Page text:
Frances Winston interviews Frances McNamee, the female lead of Sting’s musical, The Last Ship, which will run in the Bord Gáis Energy Theatre, from 4th to 9th June.
When a bona fide rock-superstar announces that they are dipping their foot in the world of musical theatre, the assumption is usually that they will be producing a ‘jukebox musical’, featuring their back-catalogue. After all, shows like We Will Rock You and Mama Mia have proven huge successes for the people behind them.
However, Sting has never been your average rock-star – always just that little bit more earnest and socially-aware than most. So it wasn’t really a surprise when his musical ambitions extended to creating a brand new show, based on the story of the shipyard industry in the area he grew up in – Wallsend in Northumbria. The shipyards loomed large, and were the main source of employment. Hence, The Last Ship is set in a Tyneside town, where life unfolds beneath the looming towers of the shipyards.
With musicals a notoriously difficult genre for writers to crack, the female lead of The Last Ship, Frances McNamee, who plays Meg Dawson, does feel that the association with Sting has given this show a real boost.
“It’s strange, but I think that before this show a lot of people thought I was just doing this for fun,” she laughs. “Like I’ve been at it 10 years, but some people I know didn’t really take it seriously. And suddenly you’re working with Sting, and they all sit up and say ‘oh, you’re doing it properly now’ as if I wasn’t beforehand. But the association definitely has more people flocking to the theatre. Absolutely it has.”
It seems that this show was always in her future. Sometime prior to being cast, she heard that they were organising a workshop with Northern Stage, and she expressed interest in attending. Unfortunately, she couldn’t make it, as she was appearing in another show at the time. She admits she thought that it had passed her by at this point. However, her agent contacted her about the role some time later, and between that call and performing for Sting with her now co-star, Richard Fleeshman, there was a mere week. The rest, as they say, is history.
“It was all very quick. I mean there are no rules really. You can go to a casting and wait months to hear anything or it can be a quick turnaround like this one.”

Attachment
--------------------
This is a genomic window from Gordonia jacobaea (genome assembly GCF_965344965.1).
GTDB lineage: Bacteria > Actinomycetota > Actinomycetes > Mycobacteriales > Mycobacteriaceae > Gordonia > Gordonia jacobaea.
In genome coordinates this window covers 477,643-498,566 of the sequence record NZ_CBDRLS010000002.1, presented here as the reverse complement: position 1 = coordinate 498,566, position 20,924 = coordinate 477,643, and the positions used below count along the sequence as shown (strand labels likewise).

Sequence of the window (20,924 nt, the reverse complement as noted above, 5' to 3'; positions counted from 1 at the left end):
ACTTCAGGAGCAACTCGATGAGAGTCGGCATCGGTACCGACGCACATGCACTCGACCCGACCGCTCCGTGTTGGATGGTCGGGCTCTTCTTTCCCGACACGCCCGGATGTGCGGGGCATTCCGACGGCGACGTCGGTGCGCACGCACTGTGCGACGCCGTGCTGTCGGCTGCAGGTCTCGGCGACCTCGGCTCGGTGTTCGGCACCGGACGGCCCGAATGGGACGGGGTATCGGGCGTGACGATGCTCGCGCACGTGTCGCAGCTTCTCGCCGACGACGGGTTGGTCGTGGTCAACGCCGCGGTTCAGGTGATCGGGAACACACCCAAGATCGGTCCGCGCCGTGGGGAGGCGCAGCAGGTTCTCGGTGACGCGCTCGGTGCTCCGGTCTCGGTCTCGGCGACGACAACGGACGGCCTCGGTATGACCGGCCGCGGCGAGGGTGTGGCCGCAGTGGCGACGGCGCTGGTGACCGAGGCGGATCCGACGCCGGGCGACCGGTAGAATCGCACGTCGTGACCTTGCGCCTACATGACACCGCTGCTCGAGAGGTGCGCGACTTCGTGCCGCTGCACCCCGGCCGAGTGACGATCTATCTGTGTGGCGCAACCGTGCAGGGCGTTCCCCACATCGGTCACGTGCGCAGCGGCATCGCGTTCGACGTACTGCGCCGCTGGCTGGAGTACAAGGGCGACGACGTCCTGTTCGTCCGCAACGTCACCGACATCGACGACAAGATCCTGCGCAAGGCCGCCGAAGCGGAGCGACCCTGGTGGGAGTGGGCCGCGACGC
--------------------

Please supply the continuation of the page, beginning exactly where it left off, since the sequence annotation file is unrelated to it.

The show endured a shaky start, following a launch and subsequent closure on Broadway, but Frances feels this version (there is a new book and significant changes have been made) brings it back to its roots, and is allowing the show to develop organically.
“I don’t know much about what happened with Broadway, and I’ve never seen that version. But I think sometimes people can have reservations about music or style. I think people in America might not have got it at the time.
“But now bringing it to Newcastle, which is like it’s spiritual home, with a new book and Rob Mathes has done amazing orchestration, I think it’s finally where it should have started. And we’re touring places that will get it. With anything like this you need to let it find its feet. They eventually got Billy Elliot in America, and I think they’ll eventually get this.”
Frances graduated from the famous E15 theatre school and has worked steadily since graduating, but often in classical roles. So she admits that this show is a breath of fresh air, saying:
“I’m not quite in modern dress – it’s set in the 80s and the fashions then weren’t the most flattering. I mean the costumes are definitely comfortable compared to corsets and period dress, but they’re not the most glamorous either”, she laughs.
Unglamorous costume aside, Frances is loving working on the show.
“I’m really excited about this show,” she exclaims. “I’m happy to sit tight with it and see what happens. I mean obviously I’d love to do some television or film in the future at some point. But for now this is where I want to be”.
“I think it finds a nice balance. You’ve got your 42nd Streets where they are tap-dancing every few minutes, and then you have things like Les Mis which is dark. But although this deals with a period of struggle, there is enough uplifting stuff in it that you won’t feel downcast leaving. It’s found that happy medium, and I can’t wait for audiences in Dublin to see it, because I think they’ll love it.”
The Last Ship runs in the Bord Gáis Energy Theatre, Dublin, June 4-9, with tickets from €21 available from www.ticketmaster.ie